Saburo Hirai

From BR Bullpen

Saburo Hirai (平井 三郎)

  • Bats Right, Throws Right
  • Height 5' 6", Weight 132 lb.

BR register page

Biographical Information[edit]

Saburo Hirai played in Nippon Pro Baseball.

Hirai was signed by the Hankyu Braves in 1948, and soon became their starting shortstop. [1] He hit .279/.320/.384 with 26 steals. Hirai improved to .277/.345/.399 with 6 homers and a Japanese Professional Baseball League-leading 11 triples in 1949. When the two leagues separated, Hirai joined the Nishi Nippon Pirates. He hit .309/.363/.446 with 13 homers, and became the first player to have two 20-game hitting streaks in a season. [2]

When the Pirates was merged by the Nishitetsu Lions of the Pacific League, the Central League claimed they still had the right to the old Pirates player. The Yomiuri Giants then robbed Hirai and Yuko Minamimura from the Lions. Hirai shined in the first year with the Giants, batting .280/.326/.397 with 7 homers, and won the first CL Best Nine award as a shortstop. In the 1951 NPB All-Star Games (the first NPB All-Star Games), Hirai collected a single from Yoshimasa Takesue in Game 1, went 0-for-3 in Game 2, then hit a double off Tokuji Kawasaki in Game 3.[3] Hirai was selected into the 1952 NPB All-Star Game, but went 0-for-10 in two games. He broke the NPB record for most at-bats without a hit in an All-Star Game with 8 in Game 1.[4] The Tokushima native ended up batting .276/.348/.377 with 21 steals in1952, and won the Best Nine again.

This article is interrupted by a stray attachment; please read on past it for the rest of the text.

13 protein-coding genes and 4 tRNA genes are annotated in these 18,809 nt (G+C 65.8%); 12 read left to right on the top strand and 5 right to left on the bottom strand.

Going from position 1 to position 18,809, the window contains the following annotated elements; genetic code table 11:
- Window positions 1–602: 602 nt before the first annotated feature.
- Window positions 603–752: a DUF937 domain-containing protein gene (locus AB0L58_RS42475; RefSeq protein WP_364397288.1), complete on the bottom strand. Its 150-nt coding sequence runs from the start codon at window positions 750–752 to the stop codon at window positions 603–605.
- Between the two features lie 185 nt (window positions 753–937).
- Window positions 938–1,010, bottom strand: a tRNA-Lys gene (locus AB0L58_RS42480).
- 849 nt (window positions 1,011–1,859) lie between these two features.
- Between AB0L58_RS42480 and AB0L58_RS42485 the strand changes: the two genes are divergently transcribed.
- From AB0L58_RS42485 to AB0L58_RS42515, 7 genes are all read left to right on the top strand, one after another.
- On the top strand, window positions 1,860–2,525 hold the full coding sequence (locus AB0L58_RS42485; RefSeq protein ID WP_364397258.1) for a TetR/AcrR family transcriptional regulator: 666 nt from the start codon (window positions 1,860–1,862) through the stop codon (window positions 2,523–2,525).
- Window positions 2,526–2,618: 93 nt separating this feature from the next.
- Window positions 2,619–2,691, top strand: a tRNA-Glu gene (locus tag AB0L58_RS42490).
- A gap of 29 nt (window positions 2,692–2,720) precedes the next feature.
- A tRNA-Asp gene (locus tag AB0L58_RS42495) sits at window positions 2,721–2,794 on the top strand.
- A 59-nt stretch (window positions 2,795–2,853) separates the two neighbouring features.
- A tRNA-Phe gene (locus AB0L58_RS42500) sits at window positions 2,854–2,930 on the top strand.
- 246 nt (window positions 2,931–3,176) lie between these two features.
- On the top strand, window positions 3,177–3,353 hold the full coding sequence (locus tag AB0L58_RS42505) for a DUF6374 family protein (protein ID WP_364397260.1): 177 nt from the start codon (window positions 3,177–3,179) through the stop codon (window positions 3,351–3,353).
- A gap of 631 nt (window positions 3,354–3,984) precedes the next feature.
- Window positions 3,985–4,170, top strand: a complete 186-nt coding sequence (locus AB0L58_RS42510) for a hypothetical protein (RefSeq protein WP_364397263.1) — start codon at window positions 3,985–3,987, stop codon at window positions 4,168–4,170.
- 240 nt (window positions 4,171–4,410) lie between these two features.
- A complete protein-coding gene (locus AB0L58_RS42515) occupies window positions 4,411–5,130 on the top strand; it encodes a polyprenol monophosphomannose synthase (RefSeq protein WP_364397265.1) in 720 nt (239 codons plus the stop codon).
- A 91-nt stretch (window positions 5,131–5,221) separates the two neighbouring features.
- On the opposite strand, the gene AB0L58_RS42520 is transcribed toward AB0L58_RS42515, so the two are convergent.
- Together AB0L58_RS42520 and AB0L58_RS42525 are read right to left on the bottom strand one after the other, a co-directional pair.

Hirai attended the All-Star Game again, and went 1-for-7 in that event; the only hit was a 2-RBI single off Kawasaki in Game 2.[5] He recorded a .291/.367/.427 batting line with 21 steals, and won the Best Nine for the third consecutive year. He led the league in runs with 97, ranked 7th in hits (25 behind Tetsuharu Kawakami), 8th in RBI (33 behind Fumio Fujimura), 9th in swipes and 10th in batting average. When talented shortstop prospect Tatsuro Hirooka debuted in 1954, Hirai was moved to second base, and he only hit .252/.306/.335. He recorded a .280/.335/.371 batting line in 1955, then slumped to .220/.301/.310 in 1956. Hirai then announced his retirement after the 1957 season due to a heart issue. He was the defense coach for the Kintetsu Buffaloes in 1961, then transferred to the Hanshin Tigers and worked as the same position from 1963 to 1964.

Overall, Hirai had hit .277/.337/.389 in 10 seasons in NPB.